Thursday, February 14, 2019

Book Review: Flip-Flop Girl by Katherine Paterson (1994)

When Vinnie (Lavinia) lost her father to cancer, her younger brother, Mason stopped speaking. Now Vinnie and Mason have left Washington, D.C. and, along with their mother, they have moved in with their grandmother in Brownsville, Virginia, where they are starting a new school. Though she really likes her new teacher, Vinnie struggles to fit in among her new classmates, and she finds that only Lupe, whom she nicknames the Flip-Flop Girl based on her footwear, pays any attention to her at all. As the school year gets underway, Vinnie struggles to help her brother's teachers handle his behavior, to make her teacher notice her and understand her crush on him, and to see herself as the kind of person who might be friends with an unusual girl like Lupe.

I would describe this short, descriptive novel as a cross between The Hundred Dresses and The Summer of the Swans. It shares themes in common with both of these books, and it delivers a story that addresses them succinctly, clearly, and with beautiful prose. While this book isn't as deep or layered as something like Lyddie or Bridge to Terabithia, it does reflect upon issues of grief and loss in ways that are very palatable and accessible for kids. This book isn't heart-wrenching, as the death itself has already taken place when the book begins, but instead it focuses on moving forward after the initial shock of loss has worn off, and it gives the reader a sense of hope that things will improve as time goes on.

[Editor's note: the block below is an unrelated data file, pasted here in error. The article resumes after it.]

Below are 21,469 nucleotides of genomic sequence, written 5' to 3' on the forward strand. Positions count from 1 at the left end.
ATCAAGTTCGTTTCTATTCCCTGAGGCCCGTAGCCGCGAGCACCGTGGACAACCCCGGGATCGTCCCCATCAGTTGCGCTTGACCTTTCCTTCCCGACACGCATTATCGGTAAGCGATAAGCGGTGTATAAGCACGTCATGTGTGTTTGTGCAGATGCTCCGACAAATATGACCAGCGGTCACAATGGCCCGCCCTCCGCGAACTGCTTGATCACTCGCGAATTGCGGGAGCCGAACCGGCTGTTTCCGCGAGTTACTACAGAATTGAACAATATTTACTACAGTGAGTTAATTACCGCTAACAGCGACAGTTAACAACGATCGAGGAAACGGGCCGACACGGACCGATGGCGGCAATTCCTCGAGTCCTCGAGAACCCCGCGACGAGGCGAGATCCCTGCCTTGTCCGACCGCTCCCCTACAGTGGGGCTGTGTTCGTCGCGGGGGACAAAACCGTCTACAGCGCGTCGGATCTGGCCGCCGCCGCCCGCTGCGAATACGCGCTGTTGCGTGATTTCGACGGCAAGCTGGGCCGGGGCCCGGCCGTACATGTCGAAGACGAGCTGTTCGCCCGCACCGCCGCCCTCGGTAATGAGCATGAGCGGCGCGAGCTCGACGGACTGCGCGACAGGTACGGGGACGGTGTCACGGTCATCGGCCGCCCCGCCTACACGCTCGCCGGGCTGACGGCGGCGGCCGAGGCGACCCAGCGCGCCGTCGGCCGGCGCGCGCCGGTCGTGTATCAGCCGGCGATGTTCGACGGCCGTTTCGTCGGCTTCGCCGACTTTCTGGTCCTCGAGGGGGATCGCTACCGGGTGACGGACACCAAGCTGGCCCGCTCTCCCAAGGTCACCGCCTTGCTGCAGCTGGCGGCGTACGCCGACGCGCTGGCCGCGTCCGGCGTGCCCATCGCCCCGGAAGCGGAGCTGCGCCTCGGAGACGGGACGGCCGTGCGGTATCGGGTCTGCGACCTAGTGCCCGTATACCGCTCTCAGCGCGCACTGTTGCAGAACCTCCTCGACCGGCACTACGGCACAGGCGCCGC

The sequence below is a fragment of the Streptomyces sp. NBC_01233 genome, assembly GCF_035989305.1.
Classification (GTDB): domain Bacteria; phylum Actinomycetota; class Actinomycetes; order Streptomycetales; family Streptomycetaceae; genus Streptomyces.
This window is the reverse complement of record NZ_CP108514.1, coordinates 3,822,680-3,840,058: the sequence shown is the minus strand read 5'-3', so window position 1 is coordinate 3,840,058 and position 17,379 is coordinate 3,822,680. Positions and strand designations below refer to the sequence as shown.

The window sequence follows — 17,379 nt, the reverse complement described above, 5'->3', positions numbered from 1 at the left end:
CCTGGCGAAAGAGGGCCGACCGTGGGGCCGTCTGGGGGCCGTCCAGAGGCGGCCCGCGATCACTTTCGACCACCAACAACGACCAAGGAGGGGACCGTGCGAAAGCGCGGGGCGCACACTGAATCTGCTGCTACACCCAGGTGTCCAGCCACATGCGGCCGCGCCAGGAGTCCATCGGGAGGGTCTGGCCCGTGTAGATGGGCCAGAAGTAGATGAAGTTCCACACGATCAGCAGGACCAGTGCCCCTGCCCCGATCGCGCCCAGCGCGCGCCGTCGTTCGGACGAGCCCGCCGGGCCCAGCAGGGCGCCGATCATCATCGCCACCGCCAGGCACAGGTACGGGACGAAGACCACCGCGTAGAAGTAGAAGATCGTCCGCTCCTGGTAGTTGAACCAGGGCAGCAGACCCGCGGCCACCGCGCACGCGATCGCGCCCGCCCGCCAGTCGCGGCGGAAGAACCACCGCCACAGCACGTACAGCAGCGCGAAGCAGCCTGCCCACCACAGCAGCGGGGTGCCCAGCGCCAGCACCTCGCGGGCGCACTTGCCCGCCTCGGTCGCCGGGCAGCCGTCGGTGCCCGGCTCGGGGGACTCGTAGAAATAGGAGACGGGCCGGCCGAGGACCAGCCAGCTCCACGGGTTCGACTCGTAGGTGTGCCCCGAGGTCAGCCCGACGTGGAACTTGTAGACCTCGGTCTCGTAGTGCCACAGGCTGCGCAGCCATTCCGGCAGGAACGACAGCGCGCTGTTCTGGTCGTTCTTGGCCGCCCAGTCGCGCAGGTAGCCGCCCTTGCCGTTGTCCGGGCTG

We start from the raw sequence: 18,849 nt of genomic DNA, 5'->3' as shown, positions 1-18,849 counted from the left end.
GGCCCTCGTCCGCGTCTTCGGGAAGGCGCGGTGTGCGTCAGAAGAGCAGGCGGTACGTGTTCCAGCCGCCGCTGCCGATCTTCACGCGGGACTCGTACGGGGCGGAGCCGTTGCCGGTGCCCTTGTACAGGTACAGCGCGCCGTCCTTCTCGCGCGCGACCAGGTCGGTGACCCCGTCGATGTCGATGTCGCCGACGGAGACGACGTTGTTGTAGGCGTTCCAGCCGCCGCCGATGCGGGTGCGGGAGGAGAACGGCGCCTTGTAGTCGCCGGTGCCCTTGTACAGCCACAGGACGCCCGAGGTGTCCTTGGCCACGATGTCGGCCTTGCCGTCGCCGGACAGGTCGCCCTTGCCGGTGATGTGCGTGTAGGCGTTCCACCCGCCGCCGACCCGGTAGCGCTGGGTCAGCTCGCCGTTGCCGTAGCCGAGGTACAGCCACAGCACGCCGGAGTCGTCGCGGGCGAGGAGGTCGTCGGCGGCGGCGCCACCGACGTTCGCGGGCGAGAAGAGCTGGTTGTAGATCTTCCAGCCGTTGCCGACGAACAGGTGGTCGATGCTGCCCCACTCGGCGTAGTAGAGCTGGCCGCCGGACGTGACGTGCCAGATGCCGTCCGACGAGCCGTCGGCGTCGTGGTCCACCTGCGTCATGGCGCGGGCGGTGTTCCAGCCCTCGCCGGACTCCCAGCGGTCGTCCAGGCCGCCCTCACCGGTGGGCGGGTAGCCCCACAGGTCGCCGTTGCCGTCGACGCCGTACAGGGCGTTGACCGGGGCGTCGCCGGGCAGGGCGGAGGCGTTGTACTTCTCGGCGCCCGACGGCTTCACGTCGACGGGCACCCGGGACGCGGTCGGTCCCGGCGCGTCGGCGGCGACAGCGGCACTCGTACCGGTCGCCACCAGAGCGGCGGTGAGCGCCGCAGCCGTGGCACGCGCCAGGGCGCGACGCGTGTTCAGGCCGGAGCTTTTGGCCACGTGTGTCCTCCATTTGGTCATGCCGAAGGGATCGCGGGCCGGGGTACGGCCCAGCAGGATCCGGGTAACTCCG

When I mentioned to my husband that I rated Flip-Flop Girl four stars on Goodreads, he remarked that he couldn't imagine Paterson writing a book that wouldn't get four or five stars, and I tend to agree with that statement. Paterson's writing is consistently of very high quality, and she tells stories that are real, believable, and relevant. Having read her astute observations about writing children's books in Gates of Excellence and The Spying Heart, I am pleased that her fiction, so far, very much lives up to my high expectations.

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